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Roland® D-50 Keys, Spring, & Stops
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Now that the keyboard assembly is out of the Roland D-50, you must remove the keys whose contacts are misbehaving, as well as a few extra keys on each side of them.

Turn over the keyboard and notice how the black and white keys protrude through the key frame.

Flexible, plastic strips (right) stop the keys from coming loose.  Pry up and remove the strips that stop the keys needing removal.

Roland D-50 Key Stops

Use a small blade screwdriver to pry up one end of the retaining strip and then just pull it off.

When reinstalling the strip use a little white glue to supplement the original tack and run your fingernail along the strip to make sure it's firmly seated.

Key Stops, aka. Retaining Strips

Next, remove the key springs with a needle nose pliers (right).

Remove the keys by first sliding them forward then lifting up on the rear.  Sharp keys won't come out until the surrounding white keys are removed.

To reinstall a key, first hook its front through the key frame (below), then slide the rear of the key into the proper slots.

Key Frame
Roland D-50 Key Removal

Notice here that the spring on the white key is more stretched than the one on the black key.  That's because it's a couple of coils shorter.

Keep the springs separate and make sure they haven't been installed improperly in the past.  There are 36 shorter springs for the white keys and 25 longer springs for the black keys.

The difference in spring tension yields a consistent playing action between the shorter, black keys and the longer, white keys.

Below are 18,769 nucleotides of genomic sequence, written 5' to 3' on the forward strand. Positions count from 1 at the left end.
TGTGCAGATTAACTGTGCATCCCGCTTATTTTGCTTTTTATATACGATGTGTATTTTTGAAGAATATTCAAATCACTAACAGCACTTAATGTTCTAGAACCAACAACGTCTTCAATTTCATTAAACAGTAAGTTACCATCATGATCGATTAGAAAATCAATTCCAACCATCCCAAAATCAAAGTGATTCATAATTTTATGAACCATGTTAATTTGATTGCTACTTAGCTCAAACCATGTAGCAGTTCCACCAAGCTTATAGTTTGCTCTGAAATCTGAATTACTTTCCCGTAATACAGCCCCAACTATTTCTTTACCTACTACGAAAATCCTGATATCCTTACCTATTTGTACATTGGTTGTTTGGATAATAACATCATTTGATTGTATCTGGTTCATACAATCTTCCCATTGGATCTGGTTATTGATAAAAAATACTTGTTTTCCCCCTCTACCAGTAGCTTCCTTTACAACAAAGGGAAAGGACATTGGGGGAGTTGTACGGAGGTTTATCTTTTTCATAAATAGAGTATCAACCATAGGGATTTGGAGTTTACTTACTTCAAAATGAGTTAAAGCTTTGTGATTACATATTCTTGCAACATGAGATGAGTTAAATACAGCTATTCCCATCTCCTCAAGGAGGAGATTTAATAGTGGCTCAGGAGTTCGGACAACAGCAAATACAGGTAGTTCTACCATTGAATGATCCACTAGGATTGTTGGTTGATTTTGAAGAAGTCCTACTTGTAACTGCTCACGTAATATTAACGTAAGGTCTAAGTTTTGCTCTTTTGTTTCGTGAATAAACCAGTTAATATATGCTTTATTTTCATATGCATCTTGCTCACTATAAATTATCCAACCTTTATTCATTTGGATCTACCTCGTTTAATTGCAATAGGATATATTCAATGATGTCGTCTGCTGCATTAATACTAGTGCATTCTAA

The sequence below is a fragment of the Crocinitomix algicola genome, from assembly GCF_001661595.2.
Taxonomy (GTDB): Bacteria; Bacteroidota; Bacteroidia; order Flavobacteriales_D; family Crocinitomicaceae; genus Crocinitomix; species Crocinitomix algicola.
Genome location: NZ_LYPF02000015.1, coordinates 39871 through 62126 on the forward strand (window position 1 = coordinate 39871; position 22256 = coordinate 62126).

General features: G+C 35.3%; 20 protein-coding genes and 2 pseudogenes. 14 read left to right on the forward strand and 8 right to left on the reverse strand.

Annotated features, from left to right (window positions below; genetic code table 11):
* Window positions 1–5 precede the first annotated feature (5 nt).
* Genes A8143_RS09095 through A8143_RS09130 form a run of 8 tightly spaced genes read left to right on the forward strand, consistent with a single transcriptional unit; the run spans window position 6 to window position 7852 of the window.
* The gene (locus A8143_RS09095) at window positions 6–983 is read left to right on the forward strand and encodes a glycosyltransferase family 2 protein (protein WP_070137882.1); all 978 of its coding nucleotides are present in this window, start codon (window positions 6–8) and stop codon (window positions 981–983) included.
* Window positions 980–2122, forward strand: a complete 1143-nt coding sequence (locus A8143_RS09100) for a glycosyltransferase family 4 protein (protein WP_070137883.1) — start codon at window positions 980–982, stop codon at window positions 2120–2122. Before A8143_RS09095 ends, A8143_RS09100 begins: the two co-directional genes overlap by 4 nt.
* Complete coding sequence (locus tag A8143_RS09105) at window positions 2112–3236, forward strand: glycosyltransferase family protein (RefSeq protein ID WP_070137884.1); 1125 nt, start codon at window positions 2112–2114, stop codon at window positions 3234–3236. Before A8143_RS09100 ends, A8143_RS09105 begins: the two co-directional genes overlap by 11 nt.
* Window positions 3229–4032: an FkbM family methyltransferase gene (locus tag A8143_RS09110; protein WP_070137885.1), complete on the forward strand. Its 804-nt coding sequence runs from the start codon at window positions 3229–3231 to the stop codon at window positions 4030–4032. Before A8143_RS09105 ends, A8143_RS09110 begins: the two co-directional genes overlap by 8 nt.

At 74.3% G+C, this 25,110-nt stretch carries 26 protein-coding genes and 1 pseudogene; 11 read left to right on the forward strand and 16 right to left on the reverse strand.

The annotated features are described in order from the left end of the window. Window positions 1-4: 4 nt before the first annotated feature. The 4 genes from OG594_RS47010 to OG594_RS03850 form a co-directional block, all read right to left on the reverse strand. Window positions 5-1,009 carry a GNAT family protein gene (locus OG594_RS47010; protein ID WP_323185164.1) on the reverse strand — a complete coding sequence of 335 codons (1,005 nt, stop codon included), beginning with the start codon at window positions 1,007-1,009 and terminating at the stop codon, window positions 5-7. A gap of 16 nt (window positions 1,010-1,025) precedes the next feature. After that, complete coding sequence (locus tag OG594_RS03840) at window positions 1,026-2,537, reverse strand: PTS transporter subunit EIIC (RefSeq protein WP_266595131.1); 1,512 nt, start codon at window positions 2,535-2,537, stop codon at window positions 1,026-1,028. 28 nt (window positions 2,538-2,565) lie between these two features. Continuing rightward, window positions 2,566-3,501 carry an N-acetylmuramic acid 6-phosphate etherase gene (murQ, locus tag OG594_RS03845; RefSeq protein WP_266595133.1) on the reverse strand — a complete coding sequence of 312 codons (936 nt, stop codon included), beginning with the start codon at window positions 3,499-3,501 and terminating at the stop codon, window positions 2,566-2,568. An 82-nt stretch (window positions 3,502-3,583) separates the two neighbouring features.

Roland D-50 Key Spring Placement

Under the keys are the rubber contact strips.  Each strip has two contacts per key and mounts to a PC Board by way of little rubber nibs.

Identify Bad D-50 Contacts

Mark the positions of problem keys ahead of time (right).


Also mark where and in which way each strip reinstalls (below).


Make it easy to reorient the contact strips
Roland D-50 Key Frame, Circuit Board, and Contact Strips

Printed onto the circuit board are two pairs of switch contacts for every key.  When a key is pressed, each contact pair is closed by contacts in the rubber strip.  In other words, two switches turn on.

Due to a non-symmetrical design, one switch closes first, then the other.  The time between closures depends on how hard the key is struck and sets the MIDI velocity value.

The contact strips are quite flexible.  You can grab them by one end and gently pull them off the PC board.  The nibs will pop out of their holes two by two.

Key-Switch PC Board and Contact Strips

Roland® D-50
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